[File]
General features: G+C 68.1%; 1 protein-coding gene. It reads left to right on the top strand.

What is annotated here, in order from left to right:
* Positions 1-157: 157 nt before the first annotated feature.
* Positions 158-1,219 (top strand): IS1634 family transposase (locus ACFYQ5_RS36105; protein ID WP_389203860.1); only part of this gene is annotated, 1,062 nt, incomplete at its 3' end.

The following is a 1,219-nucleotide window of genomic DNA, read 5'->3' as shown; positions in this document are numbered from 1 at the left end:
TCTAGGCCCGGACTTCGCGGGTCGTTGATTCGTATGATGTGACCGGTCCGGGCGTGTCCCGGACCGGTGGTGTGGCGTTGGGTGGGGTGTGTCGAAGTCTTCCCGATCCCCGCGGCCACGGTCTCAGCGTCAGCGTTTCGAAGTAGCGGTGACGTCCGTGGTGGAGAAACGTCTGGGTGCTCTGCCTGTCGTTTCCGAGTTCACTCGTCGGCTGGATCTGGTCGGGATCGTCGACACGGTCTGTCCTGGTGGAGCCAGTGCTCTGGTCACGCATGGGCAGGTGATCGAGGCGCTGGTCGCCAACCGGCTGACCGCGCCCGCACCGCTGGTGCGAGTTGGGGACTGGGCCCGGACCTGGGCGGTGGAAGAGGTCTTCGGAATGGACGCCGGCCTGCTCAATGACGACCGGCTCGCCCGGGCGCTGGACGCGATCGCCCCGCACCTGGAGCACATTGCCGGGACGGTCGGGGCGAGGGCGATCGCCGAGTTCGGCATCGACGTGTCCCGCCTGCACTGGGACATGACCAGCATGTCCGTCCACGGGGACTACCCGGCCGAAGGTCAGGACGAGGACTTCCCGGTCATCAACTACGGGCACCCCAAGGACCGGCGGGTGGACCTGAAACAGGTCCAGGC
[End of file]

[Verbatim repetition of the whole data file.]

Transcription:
General features: G+C 68.1%; 1 protein-coding gene. It reads left to right on the top strand.

What is annotated here, in order from left to right:
* Positions 1-157: 157 nt before the first annotated feature.
* Positions 158-1,219 (top strand): IS1634 family transposase (locus ACFYQ5_RS36105; protein ID WP_389203860.1); only part of this gene is annotated, 1,062 nt, incomplete at its 3' end.

The following is a 1,219-nucleotide window of genomic DNA, read 5'->3' as shown; positions in this document are numbered from 1 at the left end:
TCTAGGCCCGGACTTCGCGGGTCGTTGATTCGTATGATGTGACCGGTCCGGGCGTGTCCCGGACCGGTGGTGTGGCGTTGGGTGGGGTGTGTCGAAGTCTTCCCGATCCCCGCGGCCACGGTCTCAGCGTCAGCGTTTCGAAGTAGCGGTGACGTCCGTGGTGGAGAAACGTCTGGGTGCTCTGCCTGTCGTTTCCGAGTTCACTCGTCGGCTGGATCTGGTCGGGATCGTCGACACGGTCTGTCCTGGTGGAGCCAGTGCTCTGGTCACGCATGGGCAGGTGATCGAGGCGCTGGTCGCCAACCGGCTGACCGCGCCCGCACCGCTGGTGCGAGTTGGGGACTGGGCCCGGACCTGGGCGGTGGAAGAGGTCTTCGGAATGGACGCCGGCCTGCTCAATGACGACCGGCTCGCCCGGGCGCTGGACGCGATCGCCCCGCACCTGGAGCACATTGCCGGGACGGTCGGGGCGAGGGCGATCGCCGAGTTCGGCATCGACGTGTCCCGCCTGCACTGGGACATGACCAGCATGTCCGTCCACGGGGACTACCCGGCCGAAGGTCAGGACGAGGACTTCCCGGTCATCAACTACGGGCACCCCAAGGACCGGCGGGTGGACCTGAAACAGGTCCAGGC